Kevin Garnett's Refusal to Waive No-Trade Clause Will Delay Celtics' Rebuilding

Brian Mazique@@UniqueMaziqueCorrespondent IIIFebruary 16, 2013

BOSTON, MA - FEBRUARY 13: Kevin Garnett #5 of the Boston Celtics laughs while sitting on the court after fighting for possession of the ball against the Chicago Bulls during the game on February 13, 2013 at TD Garden in Boston, Massachusetts. NOTE TO USER: User expressly acknowledges and agrees that, by downloading and or using this photograph, User is consenting to the terms and conditions of the Getty Images License Agreement. (Photo by Jared Wickerham/Getty Images)
Jared Wickerham/Getty Images

Kevin Garnett is perhaps the most popular and beloved current Boston Celtics player, but his refusal to waive his no-trade clause is hurting the team in the long run.

He told USA Today this when asked about the swirling trade rumors involving him:

"If it's up to me, I'm going to live and die green all day."

One reporter indicated it is up to him (referencing the no-trade clause), and Garnett replied:

"OK then, so what are we talking about?"

This surly and stubborn attitude has endeared KG to Celtics nation and made him one of the most disliked players in the NBA, but by not allowing the team to use him as a trade asset he is delaying the inevitable.

The core of this team is too old to win the East—much less the NBA championship.

The rebuilding effort is coming one way or another, but if Danny Ainge could use Garnett and perhaps Paul Pierce as trade assets to more serious contenders. He could acquire assets that make the rebuilding process much less painful for the franchise.

KG is effectively scaring teams away from inquiring about his availability, and by remaining with the team he insures the Celtics will be good enough to contend for a playoff spot.

This in turn hurts the team's potential draft position as long as he's a Celtic.

As of now, the team is seventh in the East with a 28-24 record, and they have won eight of their last 10. All of those games have been played without their star point guard Rajon Rondo.

The Celtics are proving right now that they can win in the regular season without Rondo, but we all know the postseason can be a different story.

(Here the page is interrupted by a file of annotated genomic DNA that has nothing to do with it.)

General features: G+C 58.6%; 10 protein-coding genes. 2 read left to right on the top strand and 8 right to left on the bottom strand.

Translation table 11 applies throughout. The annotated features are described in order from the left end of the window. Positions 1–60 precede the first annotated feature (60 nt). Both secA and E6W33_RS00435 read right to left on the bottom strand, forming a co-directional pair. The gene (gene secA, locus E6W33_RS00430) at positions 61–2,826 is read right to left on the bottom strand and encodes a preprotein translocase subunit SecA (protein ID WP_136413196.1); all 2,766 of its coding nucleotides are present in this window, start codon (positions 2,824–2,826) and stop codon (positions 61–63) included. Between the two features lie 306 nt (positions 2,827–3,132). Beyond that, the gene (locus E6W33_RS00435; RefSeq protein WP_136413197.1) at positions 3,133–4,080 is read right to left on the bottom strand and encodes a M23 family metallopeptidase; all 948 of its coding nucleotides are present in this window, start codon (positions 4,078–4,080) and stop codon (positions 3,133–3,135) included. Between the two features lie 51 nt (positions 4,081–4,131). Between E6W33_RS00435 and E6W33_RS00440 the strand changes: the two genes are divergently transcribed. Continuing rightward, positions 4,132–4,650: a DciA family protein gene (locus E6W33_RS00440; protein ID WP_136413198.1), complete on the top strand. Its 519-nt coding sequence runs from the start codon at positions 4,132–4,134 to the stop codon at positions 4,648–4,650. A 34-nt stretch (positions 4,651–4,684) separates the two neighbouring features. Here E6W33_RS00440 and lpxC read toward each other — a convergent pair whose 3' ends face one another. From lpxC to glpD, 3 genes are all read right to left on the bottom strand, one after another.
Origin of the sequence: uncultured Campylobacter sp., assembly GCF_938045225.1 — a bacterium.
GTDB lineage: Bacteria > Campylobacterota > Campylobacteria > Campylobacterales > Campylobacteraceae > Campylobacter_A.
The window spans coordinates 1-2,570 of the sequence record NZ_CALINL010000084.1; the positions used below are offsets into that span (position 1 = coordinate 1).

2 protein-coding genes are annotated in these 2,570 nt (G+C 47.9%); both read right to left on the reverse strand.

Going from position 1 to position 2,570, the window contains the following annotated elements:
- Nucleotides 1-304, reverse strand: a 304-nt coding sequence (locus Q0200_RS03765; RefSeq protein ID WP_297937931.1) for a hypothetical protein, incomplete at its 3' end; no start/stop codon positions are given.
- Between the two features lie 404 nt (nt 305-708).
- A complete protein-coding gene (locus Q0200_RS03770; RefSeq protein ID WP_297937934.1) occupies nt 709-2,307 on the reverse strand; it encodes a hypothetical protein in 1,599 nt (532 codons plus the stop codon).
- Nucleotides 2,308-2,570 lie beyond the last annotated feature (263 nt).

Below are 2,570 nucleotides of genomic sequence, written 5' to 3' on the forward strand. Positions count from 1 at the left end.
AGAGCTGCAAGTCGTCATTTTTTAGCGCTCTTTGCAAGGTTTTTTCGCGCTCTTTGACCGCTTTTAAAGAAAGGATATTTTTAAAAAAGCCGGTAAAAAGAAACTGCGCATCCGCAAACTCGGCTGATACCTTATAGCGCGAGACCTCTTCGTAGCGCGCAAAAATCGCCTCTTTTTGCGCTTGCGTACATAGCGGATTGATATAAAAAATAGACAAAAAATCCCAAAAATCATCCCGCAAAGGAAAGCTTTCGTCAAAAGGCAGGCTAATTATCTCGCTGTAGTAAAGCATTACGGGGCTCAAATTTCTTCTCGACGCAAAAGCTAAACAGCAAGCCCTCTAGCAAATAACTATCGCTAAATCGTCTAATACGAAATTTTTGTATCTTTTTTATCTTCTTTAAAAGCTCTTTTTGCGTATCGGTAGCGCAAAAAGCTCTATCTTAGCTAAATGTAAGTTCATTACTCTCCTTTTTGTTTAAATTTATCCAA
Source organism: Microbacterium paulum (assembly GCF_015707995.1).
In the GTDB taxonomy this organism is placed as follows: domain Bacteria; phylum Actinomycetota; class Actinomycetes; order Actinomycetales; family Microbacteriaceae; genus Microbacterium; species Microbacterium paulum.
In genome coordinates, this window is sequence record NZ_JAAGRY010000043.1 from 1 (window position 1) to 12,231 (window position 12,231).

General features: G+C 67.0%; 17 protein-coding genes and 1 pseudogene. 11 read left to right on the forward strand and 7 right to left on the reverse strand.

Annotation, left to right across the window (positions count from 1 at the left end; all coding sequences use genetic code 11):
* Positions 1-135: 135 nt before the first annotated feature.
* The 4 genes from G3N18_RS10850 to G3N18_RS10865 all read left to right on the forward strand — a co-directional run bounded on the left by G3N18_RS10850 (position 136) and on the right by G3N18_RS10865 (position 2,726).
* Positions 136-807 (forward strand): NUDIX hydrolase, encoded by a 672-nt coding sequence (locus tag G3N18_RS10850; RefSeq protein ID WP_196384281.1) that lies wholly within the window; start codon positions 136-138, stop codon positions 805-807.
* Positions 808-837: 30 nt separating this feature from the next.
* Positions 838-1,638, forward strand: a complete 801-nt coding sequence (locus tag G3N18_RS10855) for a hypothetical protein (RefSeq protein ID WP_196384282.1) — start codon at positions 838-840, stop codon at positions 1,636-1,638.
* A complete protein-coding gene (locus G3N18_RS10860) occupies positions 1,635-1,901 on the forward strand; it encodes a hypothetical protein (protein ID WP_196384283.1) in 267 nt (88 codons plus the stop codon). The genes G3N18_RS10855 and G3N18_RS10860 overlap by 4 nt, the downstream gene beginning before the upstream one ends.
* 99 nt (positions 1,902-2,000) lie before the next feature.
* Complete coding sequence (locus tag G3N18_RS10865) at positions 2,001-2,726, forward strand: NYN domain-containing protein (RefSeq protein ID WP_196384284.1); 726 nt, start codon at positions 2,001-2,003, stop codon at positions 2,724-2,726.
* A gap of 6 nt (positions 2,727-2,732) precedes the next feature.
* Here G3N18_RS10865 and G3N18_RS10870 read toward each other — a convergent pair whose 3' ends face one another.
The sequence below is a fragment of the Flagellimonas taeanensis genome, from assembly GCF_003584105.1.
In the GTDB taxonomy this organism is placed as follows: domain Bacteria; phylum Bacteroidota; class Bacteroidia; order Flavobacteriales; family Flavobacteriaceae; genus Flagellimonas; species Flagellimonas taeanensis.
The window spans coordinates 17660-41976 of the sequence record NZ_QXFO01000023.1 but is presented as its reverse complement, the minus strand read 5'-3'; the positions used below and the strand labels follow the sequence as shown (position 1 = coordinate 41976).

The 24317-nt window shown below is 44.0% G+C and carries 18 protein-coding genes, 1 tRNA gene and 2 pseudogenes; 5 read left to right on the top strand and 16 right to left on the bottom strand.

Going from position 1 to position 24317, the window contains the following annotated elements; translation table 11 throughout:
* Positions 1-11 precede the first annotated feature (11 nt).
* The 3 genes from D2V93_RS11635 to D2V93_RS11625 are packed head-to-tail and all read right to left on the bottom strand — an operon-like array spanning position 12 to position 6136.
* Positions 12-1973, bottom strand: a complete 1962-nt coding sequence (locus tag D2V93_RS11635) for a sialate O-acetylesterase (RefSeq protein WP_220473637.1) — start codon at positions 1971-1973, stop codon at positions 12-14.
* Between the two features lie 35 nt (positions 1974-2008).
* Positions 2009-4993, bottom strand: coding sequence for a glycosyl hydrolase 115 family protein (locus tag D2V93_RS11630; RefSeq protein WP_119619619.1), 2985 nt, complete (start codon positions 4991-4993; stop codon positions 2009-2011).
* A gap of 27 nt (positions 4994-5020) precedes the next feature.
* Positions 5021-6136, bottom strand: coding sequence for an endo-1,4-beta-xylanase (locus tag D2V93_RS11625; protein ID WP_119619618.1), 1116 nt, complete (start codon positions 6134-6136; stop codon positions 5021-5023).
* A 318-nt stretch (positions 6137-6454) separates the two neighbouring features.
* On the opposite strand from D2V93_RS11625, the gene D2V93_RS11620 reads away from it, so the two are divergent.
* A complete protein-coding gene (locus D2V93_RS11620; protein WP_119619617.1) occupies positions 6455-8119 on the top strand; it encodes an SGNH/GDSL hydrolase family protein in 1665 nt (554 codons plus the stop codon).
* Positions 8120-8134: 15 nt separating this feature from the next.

Ask the Chicago Bulls how different it is trying to win in the playoffs without your star guard. The Bulls finished with the NBA's best record in the 2011-2012 season despite Derrick Rose missing 27 games.

Without Rose in the playoffs for all but one game, the top-seeded Bulls fell to the eighth-seeded Philadelphia 76ers in six games.

The Celtics are better equipped to compete without Rondo than the Bulls were or are without Rose, but don't think they won't miss him.

It may be a bitter pill for Celtics fans to swallow, but KG and Pierce are short-timers.

It would be better for their careers and the future of the Celtics organization if they were moved. They could possibly assist another team in winning a ring, and the Celtics need to start building the foundation for the next chapter.

Rondo, Avery Bradley and perhaps Jeff Green are the only players on the roster that could possibly play major roles in the Celtics' future.

Even the most loyal KG/Celtics fan can't sensibly argue with the notion that the rumored Los Angeles Clippers deal (per Yahoo! Sports) doesn't help the Celtics long-term.

Acquiring Eric Bledsoe and DeAndre Jordan would be a boon for the defense and overall team athleticism. It would give the Celtics another point guard and could actually help facilitate a Rondo deal.

As it stands, the Celtics are on the hook for at least $18.4 million of the $24.4 million left on Garnett's three-year deal (Spotrac). He's still playing at a high-level now, but he'll be 37 in May and 39 by the time this deal is done.

This is turning into a terrible contract for the Celtics.

It's not because Garnett is a bum—he's far from it (15.1 points and 7.7 rebounds per game this season). It's because he's not good enough to make the type of impact that will produce the level of success this franchise is used to.

He straps the team financially to a point that makes getting better through free agency unrealistic. Then to top it all off: He won't let you trade him to gain more financial assets.

I don't blame him for controlling his own destiny, it is an enviable position.

But he really isn't helping the team he claims to love.


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